Literary critic Hugh M. Richmond notes that Richard's beliefs about the Divine Right of Kings tend to fall more in line with the medieval view of the throne. Bolingbroke on the other hand represents a more modern view of the throne, arguing that not only bloodline but also intellect and political savvy contribute to the makings of a good king. Richard believes that as king he is chosen and guided by God, that he is not subject to human frailty, and that the English people are his to do with as he pleases. Elliott argues that this mistaken notion of his role as king ultimately leads to Richard's failure. Elliot goes on further to point out that it is Bolingbroke's ability to relate and speak with those of the middle and lower classes that allows him to take the throne.
Unusual for Shakespeare, Richard II is written almost entirely in verse. The play contains a number of memorable metaphors, including the extended comparison of England with a garden in Act IV, and of its reigning king to a lion or to the sun (kings are often referred to as the 'sun' as they make people "wink" - Act IV).
The language of Richard II is more eloquent than the earlier history plays, and serves to set the tone and themes of the play. Shakespeare uses lengthy verses, metaphors, similes, and soliloquies to reflect Richard's character as a man who likes to analyze situations rather than act upon them. He always speaks in tropes using analogies such as the sun as a symbol of his kingly status. Richard places great emphasis on symbols which govern his behavior. His crown serves as a symbol of his royal power and is of more concern to him than his actual kingly duties.
Unlike Shakespeare's other history plays, Richard II contains very little prose. There are also great differences in the use of language amongst the characters. Traditionally, Shakespeare uses prose to distinguish social classes- the upper class generally speaks in poetry while the lower classes speak in prose. However, in Richard II, Richard uses flowery, metaphorical language in his speeches whereas Bolingbroke, who is also of the noble class, uses a more plain and direct language.
That the history surrounding the descent from Edward III was viewed as politically explosive is evidenced by the treason trial of Robert Devereux, 2nd Earl of Essex in 1600. Among the evidence presented at this trial was John Hayward's history of Henry IV, which was dedicated to Essex, whom the crown may have suspected of commissioning the work. Hayward was committed to prison, and he was examined again in January 1601, just before Essex led a failed rebellion against Elizabeth.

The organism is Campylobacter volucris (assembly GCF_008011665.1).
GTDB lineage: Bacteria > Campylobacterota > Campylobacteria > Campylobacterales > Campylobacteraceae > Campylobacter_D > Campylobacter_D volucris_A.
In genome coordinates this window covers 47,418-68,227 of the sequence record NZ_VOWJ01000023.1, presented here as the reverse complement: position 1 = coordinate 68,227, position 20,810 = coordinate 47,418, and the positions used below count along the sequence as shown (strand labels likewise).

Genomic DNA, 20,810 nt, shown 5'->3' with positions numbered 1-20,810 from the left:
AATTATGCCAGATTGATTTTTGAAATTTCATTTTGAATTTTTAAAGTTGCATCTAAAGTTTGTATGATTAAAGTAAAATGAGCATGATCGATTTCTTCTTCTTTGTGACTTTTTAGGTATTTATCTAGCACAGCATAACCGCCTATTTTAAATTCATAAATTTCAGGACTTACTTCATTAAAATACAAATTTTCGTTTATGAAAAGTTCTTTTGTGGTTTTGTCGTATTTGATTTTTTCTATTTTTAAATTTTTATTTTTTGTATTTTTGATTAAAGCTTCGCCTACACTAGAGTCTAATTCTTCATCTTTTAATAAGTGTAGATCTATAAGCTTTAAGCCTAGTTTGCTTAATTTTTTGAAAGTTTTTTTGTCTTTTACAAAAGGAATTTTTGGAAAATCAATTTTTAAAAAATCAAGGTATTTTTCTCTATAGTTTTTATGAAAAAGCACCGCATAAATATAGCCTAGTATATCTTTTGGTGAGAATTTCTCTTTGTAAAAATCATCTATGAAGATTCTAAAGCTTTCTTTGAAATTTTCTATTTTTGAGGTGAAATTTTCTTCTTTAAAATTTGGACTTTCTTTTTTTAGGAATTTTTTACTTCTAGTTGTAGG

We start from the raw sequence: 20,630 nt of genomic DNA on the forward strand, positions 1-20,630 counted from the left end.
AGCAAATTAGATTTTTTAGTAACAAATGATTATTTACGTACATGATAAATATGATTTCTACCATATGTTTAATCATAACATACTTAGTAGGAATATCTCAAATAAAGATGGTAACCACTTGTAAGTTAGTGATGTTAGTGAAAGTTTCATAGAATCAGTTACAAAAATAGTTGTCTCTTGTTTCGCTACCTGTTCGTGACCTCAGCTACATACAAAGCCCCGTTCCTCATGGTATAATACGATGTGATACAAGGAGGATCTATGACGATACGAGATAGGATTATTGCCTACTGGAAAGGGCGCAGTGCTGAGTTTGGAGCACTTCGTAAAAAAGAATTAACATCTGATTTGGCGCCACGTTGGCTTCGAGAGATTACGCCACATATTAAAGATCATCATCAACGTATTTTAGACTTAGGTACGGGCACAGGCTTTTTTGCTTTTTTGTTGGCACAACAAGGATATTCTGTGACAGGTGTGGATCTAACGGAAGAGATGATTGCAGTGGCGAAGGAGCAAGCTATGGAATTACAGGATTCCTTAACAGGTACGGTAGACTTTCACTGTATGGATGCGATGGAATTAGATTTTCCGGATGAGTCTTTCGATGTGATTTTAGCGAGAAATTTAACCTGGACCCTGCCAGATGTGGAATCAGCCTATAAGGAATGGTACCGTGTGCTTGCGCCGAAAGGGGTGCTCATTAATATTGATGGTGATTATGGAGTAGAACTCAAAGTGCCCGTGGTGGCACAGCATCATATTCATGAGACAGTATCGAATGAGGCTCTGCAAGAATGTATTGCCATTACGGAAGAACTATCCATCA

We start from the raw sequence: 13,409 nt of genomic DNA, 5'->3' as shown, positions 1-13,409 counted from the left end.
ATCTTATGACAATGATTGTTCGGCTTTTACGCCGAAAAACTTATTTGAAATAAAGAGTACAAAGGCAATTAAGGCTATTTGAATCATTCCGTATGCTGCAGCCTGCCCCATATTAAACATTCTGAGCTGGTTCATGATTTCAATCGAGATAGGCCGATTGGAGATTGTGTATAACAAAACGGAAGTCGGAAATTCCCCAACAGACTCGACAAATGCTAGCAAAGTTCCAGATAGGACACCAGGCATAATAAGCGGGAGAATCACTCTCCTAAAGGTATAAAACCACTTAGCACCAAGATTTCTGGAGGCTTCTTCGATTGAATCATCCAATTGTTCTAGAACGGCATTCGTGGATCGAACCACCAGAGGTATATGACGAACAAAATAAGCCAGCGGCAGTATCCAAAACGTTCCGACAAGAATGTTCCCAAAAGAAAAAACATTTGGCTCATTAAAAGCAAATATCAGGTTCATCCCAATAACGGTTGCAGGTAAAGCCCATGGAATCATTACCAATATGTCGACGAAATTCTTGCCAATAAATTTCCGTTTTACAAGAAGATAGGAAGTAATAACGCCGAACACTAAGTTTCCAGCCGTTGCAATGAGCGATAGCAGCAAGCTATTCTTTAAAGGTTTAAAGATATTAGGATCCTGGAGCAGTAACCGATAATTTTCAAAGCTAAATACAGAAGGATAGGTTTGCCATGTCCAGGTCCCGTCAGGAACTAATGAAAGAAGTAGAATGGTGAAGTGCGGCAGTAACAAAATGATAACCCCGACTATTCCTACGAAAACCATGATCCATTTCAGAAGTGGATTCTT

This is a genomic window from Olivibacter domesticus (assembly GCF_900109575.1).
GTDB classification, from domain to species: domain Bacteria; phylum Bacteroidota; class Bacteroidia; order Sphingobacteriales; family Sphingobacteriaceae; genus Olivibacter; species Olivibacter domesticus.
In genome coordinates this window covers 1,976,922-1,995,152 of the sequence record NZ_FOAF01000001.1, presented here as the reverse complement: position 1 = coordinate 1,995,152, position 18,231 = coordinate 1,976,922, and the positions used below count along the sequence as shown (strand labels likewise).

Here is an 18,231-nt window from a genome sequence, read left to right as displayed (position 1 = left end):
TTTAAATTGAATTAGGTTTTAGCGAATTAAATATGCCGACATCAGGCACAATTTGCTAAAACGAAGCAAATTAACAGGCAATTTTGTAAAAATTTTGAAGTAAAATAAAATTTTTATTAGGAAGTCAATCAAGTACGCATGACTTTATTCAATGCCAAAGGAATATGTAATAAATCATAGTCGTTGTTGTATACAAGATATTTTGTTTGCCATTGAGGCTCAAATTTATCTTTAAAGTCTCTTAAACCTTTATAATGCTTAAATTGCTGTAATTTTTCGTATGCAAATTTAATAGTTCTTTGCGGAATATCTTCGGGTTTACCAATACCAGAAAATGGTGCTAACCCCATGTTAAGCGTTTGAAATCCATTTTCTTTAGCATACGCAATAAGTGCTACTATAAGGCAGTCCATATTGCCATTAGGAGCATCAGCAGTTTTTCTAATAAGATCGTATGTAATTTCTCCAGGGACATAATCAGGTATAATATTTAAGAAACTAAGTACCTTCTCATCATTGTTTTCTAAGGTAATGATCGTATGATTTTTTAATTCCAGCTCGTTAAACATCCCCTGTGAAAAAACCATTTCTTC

Shakespeare's play appears to have played a minor role in the events surrounding the final downfall of Essex. On Feb. 7, 1601, just before the uprising, supporters of the Earl of Essex, among them Charles and Joclyn Percy (younger brothers of the Earl of Northumberland), paid for a performance of the play at the Globe Theatre on the eve of their armed rebellion. By this agreement, reported at the trial of Essex by the Chamberlain's Men actor Augustine Phillips, the conspirators paid the company forty shillings to stage this play, which the players felt was too old and "out of use" to attract a large audience. Eleven of Essex's supporters attended the Saturday performance.
Elizabeth was aware of the political ramifications of the story of Richard II, according to a well-known but dubious anecdote in which she asks William Lambarde, "I am Richard II, know ye not that?" In the same document, the Queen is reported as having complained that the play was performed forty times in "open streets and houses"; there is no extant evidence to corroborate this claim. At any rate, the Chamberlain's Men do not appear to have suffered at all for their association with the Essex group; they performed for the Queen on Shrove Tuesday in 1601, the day before Essex's execution.